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Oracle Speaks of RFID Plans
The enterprise software giant sketches out what it will do to help customers meet Wal-Mart and DOD mandates and enable item-level tagging.
Feb 16, 2004—After remaining in the shadows while rival enterprise software maker SAP (see SAP Takes RFID into the Enterprise) has been public with its RFID plans for years, Oracle has finally outlined its plans for supporting RFID.
While some Oracle customers may see the announcement as long overdue, the company maintains it has been developing support for RFID and Electronic Product Code (EPC) deployments in its products for sometime. “We have been working on prototyping support for RFID for the three years now, but we like to do the work first before we make announcements” says Jon Chorley, senior director of development for Oracle inventory and warehouse management systems (WMS).
At its annual AppsWorld conference in January, the company had announced that the next release of its Oracle Warehouse Management application would support RFID. Set to ship this summer, Oracle Warehouse Management version 10i.5 will be compatible with RFID tags, readers and printing equipment from a range of vendors. So far, Oracle says, those vendors consist of Escort Memory Systems, Intermec, Alien Technology, Matrics and Zebra Technologies, but the list will grow.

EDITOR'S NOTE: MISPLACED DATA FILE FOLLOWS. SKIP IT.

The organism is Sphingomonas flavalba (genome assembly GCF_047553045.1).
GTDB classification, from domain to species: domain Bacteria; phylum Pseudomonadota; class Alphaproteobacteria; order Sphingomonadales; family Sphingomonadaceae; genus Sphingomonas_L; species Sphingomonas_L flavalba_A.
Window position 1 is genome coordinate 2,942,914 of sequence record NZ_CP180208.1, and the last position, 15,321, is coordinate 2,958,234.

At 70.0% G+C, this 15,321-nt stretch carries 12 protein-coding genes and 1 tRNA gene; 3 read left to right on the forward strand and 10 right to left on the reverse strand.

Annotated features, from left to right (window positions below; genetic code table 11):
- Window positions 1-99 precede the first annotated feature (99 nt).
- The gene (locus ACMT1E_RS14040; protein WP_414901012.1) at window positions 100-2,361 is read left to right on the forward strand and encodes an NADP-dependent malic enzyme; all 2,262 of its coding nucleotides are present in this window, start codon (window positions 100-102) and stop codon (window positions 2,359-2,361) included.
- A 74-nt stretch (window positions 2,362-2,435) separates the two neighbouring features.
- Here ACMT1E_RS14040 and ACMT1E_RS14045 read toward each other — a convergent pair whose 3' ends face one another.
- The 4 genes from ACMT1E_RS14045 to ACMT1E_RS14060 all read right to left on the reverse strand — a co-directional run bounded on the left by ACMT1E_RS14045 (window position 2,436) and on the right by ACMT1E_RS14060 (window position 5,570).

“We will extend the number of companies we work with as well as the range of device types that our applications will interact with to include other types such as temperature sensors,” says Chorley.
Oracle’s RFID-enabled WM system will link to other enterprise applications and systems through Oracle’s 10g Application Server. Sometime this year, Oracle also plans to update its 10g Application Server to include RFID middleware that the company says it is developing to provide the connection-control and filtering features required to process RFID data.
Oracle says its WMS and application server can be deployed independently of its 10g Database application but that it believes the strength of its offering comes from deployment of all three. “Customers can mix and match some of these products, but we believe we have no stronger value proposition than the one we offer through integrated solutions,” says Chorley. Both Oracle’s 10g Application Server and 10g Database will eventually support RFID networks and the data those networks produce, but Oracle has yet to indicate when it will add those new capabilities.
Oracle says that around 200 customers now use its WMS software, which was released two years ago. Wal-Mart and the Department of Defense mandates that require the placement of tags on shipments of pallets and cases, along with interest from pharmaceutical industry to use RFID to track medicine, has been prompting some of those customers to question Oracle about how the company would support their proposed RFID deployments. The company’s AppsWorld announcement sought to address those inquiries by stating that the next version of Oracle Warehouse Management would support the tagging of pallets and cases of goods as well as the tracking of inbound and outbound shipments.
“Our initial focus is at the palette and case level, but from the middleware to the database, we are very well positioned for the volumes of data that item-level tagging will bring,” says Chorley, explaining that Oracle’s existing Application Server, Database and Warehouse Management offerings have already proven themselves in large-scale deployments. “We are leveraging our mature technology by adding RFID capabilities to that framework.”
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